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When a Jackson Ain’t Worth a Benjamin

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Published : July 08th, 2015
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Category : Gold and Silver

Now they want to change the face of fiat - before than ban it all together. 

It is akin to changing the packaging. Few will notice a few less ounces of cereal or sugar at the same price. 

The meme that they can’t seem to get enough — no matter how hard they try.

Just on the heels of this new movement to remove hard and paper currency, we have the simultaneous distraction of changing the face of the $10 bill. 

Once again it feels like a very carefully placed distraction. Creates the illusion that the powers that be are pretend like we are paying very close attention to money while simultaneously testing a political trial balloon. 

What an excellent opportunity placing a new, perhaps modern activist on the face of the ever demising value of the $10 bill. 

Pardon the cynicism, but is this all that is required to keep the populace distracted from the true history and nature of money?

I’m afraid so.

Recently. Secretary of the Treasury Jack Lew announced on Wednesday that the Bureau of Engraving and Printing would replace the portrait of Alexander Hamilton on the $10 bill in favor of one featuring both Hamilton and a woman to be named later.

"I'm proud to announce today that the new $10 bill will be the first bill in more than a century to feature the portrait of a woman," Lew said in a statement on YouTube. "This historic endeavor has been years in the making."

The irony is that this will be applauded by the masses. 

As the timing coincides perfectly with the kindled social movements - the political wedge issues carefully illuminated to keep us distracted. 

A little fear, a little joy. The ‘Goldilocks of propaganda’. Issues come armed with emotion.

President Jackson has been the victim of lots of character flaws. 

And in the minds of many, he is a Lord from a guilty moment in American history - the poster child of slavery.  

But the real issue is the revision of history. Removing Jackson is like removing another layer of opposition. An historic opposition to a centrally controlled monetary system. The American led referendum against the US Central Bank. 

Of course taking him off of the $10 bill is almost a another kind of symbolic move to remove a character who was key opposition to the central banking phenomenon

But Defending Jackson now means that you are an apologist for slavery

No sense in wasting political capital. This is well played.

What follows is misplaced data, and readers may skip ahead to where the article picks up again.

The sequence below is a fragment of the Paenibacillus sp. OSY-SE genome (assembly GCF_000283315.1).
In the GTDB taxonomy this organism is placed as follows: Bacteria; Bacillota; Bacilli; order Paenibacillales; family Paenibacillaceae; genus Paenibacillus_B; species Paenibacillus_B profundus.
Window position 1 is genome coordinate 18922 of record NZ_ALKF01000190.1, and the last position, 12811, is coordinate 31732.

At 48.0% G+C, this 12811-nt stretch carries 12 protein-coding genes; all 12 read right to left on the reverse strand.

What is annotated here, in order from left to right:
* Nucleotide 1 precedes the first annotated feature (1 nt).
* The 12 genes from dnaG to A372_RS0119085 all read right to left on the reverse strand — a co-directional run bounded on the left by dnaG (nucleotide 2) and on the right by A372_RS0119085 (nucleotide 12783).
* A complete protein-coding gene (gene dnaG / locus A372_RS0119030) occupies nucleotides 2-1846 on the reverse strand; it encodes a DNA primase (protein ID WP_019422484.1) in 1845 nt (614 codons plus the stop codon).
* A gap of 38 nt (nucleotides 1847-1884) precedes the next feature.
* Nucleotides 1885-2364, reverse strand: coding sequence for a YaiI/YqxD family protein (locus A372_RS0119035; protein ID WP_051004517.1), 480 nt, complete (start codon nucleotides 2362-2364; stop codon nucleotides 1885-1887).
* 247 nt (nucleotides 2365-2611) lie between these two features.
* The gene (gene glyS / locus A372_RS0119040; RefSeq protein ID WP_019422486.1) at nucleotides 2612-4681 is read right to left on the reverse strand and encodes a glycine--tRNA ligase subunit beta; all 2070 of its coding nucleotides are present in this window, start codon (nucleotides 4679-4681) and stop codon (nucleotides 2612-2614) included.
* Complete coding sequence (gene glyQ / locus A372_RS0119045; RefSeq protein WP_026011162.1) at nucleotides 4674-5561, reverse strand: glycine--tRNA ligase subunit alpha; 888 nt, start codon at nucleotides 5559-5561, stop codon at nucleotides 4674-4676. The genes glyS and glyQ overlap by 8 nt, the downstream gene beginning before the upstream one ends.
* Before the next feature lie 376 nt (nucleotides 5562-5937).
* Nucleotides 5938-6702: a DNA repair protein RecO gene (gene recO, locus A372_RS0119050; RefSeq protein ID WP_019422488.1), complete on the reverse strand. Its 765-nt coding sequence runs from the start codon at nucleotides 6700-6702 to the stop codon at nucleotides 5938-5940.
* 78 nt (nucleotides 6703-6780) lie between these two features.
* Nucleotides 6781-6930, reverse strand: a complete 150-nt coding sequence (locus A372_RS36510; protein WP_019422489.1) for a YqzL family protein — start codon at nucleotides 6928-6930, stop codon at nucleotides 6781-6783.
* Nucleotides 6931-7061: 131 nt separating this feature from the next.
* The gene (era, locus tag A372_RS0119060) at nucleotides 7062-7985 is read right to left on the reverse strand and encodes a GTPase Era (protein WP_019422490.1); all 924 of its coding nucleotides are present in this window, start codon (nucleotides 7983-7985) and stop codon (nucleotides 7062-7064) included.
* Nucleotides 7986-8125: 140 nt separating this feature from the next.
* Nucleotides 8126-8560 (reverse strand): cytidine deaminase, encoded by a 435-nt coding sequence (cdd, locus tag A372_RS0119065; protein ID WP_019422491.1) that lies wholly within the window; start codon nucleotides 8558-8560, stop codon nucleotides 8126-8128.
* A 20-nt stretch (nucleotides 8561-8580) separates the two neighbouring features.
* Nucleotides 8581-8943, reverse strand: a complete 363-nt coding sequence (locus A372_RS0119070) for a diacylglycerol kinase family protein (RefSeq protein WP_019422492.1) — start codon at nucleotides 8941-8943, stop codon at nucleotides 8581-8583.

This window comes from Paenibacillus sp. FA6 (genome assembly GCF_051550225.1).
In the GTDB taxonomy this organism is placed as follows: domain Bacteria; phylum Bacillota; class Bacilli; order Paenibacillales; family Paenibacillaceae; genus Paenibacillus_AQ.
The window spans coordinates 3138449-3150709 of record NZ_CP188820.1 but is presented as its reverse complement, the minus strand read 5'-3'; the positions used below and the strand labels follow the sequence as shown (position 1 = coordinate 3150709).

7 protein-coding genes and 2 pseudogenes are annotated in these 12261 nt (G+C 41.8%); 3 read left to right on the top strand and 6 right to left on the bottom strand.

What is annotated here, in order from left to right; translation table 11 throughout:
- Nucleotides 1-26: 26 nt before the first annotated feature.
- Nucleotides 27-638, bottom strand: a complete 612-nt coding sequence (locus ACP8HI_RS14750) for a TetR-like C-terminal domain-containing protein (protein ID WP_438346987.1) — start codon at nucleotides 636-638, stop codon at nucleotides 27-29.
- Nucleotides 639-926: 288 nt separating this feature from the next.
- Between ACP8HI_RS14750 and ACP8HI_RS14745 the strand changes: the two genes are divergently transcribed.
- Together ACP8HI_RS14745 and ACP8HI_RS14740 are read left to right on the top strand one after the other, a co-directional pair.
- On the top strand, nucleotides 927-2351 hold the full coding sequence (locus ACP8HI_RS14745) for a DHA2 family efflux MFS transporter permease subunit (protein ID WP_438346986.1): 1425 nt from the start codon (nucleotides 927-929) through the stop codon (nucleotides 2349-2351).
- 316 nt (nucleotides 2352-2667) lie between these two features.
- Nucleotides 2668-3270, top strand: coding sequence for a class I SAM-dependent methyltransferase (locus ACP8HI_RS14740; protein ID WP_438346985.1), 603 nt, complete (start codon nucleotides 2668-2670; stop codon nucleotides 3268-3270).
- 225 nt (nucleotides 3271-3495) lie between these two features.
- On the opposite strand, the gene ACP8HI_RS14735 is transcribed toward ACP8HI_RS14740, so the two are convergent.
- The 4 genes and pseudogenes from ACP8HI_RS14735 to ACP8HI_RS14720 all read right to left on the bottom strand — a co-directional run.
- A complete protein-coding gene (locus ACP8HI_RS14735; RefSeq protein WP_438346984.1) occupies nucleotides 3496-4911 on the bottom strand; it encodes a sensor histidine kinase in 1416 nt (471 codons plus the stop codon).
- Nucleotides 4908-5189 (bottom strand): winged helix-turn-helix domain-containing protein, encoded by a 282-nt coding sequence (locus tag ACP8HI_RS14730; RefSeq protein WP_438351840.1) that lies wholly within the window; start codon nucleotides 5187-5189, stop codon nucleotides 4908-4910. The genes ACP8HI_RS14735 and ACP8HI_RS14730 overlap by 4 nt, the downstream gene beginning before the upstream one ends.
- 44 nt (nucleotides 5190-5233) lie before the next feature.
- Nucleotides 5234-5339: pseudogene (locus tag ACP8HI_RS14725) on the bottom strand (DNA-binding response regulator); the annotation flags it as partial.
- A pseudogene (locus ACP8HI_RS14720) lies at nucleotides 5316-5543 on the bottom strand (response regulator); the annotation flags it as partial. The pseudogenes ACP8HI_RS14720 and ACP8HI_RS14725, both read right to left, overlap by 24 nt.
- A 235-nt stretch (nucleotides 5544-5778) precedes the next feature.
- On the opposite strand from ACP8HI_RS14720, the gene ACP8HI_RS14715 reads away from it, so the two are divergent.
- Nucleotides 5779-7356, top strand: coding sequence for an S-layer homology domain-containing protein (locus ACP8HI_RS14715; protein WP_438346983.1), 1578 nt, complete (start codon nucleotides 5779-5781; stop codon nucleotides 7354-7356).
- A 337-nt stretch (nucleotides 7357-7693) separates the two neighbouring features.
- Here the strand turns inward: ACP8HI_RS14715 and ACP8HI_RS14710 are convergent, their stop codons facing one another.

At the pinnacle of monetary irresponsibility, where the world has collectively detached from any tethering to hard money we have consequently printed to a level held at bay only by whims of statistical management and propaganda. And yet at the same time we see very dramatic real events unfolding. 

And ultimately if it’s that easy to change something that stood the test of time, how much easier would it be to eliminate the cash all together.


“Is gold money?” he asked.  Clearly bothered, Bernanke told the representative, “No. It’s a precious metal.”

After Paul interrupted him to note the long history of gold being used as money, Bernanke continued, “It’s an asset.  Would you say Treasury bills are money? I don’t think they’re money either but they’re a financial asset.”

The irony here is Rich. That he could say this after admitting to everyone that gold was just tradition.

The irony is the reaction from the central banker that will go down in history as the digital age version of German central banker Rudolf Havenstein.

No wonder, so few notice the sinister effects of inflation.

Former Chairman of the US Federal Reserve, Ben Bernanke had this to say about the proposed change to the fact of the ten dollar bill… An expression of opposition, no less: 

“The former chairman of the Federal Reserve, Ben Bernanke, is claiming in a blog post that he’s a huge fan of Alexander Hamilton. Mr. Bernanke qualifies America’s first treasury secretary as “among the greatest of our founders for his contributions to achieving American independence and creating the Constitution alone. In addition to those accomplishments, however, Hamilton was without doubt the best and most foresighted economic policymaker in U.S. history.” So Mr. Bernanke is opposing the demotion of Hamilton from his featured spot on the ten-dollar bill”.

Of course another Benjamin — one also not free from controversial thinking-  might be someone better to follow. 

If a man empties his purse into his head, no one can take it away from him. An investment in knowledge always pays the best interest. - Benjamin Franklin

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In addition to running a busy medical practice, Dr. Jeffrey Lewis is the editor and publisher of, where he provides practical information for precious metals investors.
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